Though the floater message box 150 has been described as being particularly advantageous when there are multiple recipients to an email 100, it can also be used where there is a single email recipient. The floater message 150 can be used by the sender to make remarks about the primary message 132 that the sender doesn't want to put directly in the primary message 132. Thus, for instance, the sender may wish to submit a primary message (such as a draft letter to a third party, a paper or publication being co-authored by the sender and recipient, etc.) to a recipient, and use the floater box 150 to make reference to different points of the primary message without marking the primary message.
As another example, the email 100 can be a Reply or Forward email, and the primary message 132 can be the text of the original message. The sender can use the floater message boxes 150 to make remarks about the original message without disturbing the original message. In this regard, floater messages can also be used in a newsgroup or threaded messages, or one of the recipients of the email 100 can be a newsgroup.
The floater message boxes 150, 250 can have any suitable size or shape, and can be presented in any manner to distinguish it from the primary message, such as, for example, by change in color, an audible indicator, location (internal or external to the email 100, 200), and/or pop-up when the user passes the cursor over highlighted text or selects the floating message icon. In addition, the floater messages 150, 250 need not be presented in boxes, but can be incorporated into the text 132 of the email 100. Thus, for instance, the sender can designate certain text 132 to be seen by different recipients of an email 100.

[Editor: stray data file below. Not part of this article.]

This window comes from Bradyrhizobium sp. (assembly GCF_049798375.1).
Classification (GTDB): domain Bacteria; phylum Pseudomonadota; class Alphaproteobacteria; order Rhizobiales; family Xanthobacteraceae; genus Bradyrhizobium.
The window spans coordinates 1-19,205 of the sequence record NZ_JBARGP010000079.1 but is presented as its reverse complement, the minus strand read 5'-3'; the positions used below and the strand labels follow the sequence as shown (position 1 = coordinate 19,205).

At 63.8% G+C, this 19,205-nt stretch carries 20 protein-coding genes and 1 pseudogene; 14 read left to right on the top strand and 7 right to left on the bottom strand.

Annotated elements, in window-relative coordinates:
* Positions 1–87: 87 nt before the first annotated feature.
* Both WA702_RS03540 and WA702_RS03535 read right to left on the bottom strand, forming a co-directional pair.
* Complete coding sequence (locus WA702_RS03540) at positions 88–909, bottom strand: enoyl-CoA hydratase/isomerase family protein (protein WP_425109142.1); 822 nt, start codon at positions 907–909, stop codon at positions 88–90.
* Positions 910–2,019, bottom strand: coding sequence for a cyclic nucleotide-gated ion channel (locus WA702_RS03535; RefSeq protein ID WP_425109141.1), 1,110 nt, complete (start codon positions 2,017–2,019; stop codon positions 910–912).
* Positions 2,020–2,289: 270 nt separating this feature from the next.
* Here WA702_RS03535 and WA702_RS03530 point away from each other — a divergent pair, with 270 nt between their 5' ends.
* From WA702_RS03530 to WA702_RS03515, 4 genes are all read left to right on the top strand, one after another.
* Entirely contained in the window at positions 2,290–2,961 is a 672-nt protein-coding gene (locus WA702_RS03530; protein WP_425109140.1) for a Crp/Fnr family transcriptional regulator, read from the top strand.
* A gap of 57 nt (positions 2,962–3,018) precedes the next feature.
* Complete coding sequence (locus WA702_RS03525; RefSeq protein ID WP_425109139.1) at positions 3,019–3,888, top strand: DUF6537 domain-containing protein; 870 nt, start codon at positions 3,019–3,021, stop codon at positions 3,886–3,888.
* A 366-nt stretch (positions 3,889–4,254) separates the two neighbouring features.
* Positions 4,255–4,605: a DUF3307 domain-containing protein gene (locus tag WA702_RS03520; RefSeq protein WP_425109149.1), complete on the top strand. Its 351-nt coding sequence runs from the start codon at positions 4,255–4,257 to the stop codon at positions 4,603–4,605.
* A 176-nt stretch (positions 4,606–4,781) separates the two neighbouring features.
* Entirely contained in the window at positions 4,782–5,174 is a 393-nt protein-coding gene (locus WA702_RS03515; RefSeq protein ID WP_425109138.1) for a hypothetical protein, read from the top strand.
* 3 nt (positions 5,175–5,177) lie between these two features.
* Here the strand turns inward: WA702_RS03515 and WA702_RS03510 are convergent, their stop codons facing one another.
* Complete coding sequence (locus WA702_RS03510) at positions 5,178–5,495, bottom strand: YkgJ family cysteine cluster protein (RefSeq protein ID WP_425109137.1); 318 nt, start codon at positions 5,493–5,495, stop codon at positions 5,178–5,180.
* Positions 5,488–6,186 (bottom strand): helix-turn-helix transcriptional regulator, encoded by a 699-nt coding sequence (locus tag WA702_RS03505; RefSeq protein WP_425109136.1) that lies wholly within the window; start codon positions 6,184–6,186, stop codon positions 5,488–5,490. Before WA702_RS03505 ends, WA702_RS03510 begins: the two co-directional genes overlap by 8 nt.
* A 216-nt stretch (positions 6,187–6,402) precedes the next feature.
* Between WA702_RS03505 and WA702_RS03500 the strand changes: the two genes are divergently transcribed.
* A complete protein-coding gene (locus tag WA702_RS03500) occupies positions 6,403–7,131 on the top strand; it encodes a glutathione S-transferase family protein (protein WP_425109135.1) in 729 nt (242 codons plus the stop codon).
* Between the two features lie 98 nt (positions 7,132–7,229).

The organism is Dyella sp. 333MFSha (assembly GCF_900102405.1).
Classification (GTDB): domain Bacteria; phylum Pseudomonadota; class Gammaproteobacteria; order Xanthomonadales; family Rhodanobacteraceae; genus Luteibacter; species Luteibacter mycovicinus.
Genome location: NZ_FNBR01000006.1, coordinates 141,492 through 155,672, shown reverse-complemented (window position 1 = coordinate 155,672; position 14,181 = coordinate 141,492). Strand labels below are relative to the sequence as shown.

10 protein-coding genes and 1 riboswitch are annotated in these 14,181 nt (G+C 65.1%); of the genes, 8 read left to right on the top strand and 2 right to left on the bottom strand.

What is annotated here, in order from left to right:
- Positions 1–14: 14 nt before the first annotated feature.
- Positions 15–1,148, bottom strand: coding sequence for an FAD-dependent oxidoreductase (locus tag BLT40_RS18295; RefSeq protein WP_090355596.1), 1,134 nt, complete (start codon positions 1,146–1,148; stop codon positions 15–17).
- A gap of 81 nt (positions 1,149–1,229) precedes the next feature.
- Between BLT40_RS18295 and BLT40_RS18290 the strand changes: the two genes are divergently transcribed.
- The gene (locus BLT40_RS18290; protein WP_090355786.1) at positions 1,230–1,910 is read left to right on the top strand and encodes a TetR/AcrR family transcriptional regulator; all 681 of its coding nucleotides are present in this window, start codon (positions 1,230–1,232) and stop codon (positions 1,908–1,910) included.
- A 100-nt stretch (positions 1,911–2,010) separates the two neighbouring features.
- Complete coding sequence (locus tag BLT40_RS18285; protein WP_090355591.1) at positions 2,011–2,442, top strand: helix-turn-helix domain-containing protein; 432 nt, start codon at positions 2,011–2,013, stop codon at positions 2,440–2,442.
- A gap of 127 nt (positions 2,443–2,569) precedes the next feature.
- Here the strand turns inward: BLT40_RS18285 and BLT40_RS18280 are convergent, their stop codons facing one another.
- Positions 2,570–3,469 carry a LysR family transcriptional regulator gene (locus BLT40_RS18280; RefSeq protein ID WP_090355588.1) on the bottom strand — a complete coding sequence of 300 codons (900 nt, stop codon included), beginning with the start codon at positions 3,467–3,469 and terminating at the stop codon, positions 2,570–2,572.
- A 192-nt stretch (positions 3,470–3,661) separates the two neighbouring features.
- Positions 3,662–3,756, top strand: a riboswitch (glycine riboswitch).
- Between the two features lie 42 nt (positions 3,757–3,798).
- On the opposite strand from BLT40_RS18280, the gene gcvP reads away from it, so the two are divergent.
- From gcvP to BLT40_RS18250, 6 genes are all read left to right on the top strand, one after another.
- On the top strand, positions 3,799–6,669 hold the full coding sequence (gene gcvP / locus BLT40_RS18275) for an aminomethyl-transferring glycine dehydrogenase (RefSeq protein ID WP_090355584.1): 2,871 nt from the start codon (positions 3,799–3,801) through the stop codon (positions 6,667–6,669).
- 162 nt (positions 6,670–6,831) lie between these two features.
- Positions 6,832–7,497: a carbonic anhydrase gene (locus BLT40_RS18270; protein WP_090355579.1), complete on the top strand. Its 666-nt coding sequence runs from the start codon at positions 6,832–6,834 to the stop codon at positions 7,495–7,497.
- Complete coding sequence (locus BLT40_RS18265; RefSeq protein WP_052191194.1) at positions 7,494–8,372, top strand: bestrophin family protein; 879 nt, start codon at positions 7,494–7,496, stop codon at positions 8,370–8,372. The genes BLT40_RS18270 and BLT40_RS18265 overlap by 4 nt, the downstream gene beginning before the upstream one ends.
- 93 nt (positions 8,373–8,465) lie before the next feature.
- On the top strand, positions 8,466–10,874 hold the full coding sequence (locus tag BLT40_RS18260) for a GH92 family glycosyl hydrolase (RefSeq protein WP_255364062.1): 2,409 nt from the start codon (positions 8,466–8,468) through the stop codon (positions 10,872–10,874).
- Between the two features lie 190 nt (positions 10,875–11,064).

The foregoing descriptions and drawings should be considered as illustrative only of the principles of the invention. The invention may be configured in a variety of shapes and sizes and is not limited by the dimensions of the preferred embodiment. Numerous applications of the present invention will readily occur to those skilled in the art. Therefore, it is not desired to limit the invention to the specific examples disclosed or the exact construction and operation shown and described. Rather, all suitable modifications and equivalents may be resorted to, falling within the scope of the invention.
|Cited Patent||Filing date||Publication date||Applicant||Title|
|US4773009||6 Jun 1986||20 Sep 1988||Houghton Mifflin Company||Method and apparatus for text analysis|
|US5125075||5 Feb 1990||23 Jun 1992||Wang Laboratories, Inc.||System for circulating serially an electronic, non-interchangeable unique, route package from sender to selected recipients|
|US5247661||10 Sep 1990||21 Sep 1993||International Business Machines Corporation||Method and apparatus for automated document distribution in a data processing system|
|US5276869||10 Sep 1990||4 Jan 1994||International Business Machines Corporation||System for selecting document recipients as determined by technical content of document and for electronically corroborating receipt of document|
|US5493692||3 Dec 1993||20 Feb 1996||Xerox Corporation||Selective delivery of electronic messages in a multiple computer system based on context and environment of a user|
|US5623679||18 Apr 1995||22 Apr 1997||Waverley Holdings, Inc.||System and method for creating and manipulating notes each containing multiple sub-notes, and linking the sub-notes to portions of data objects|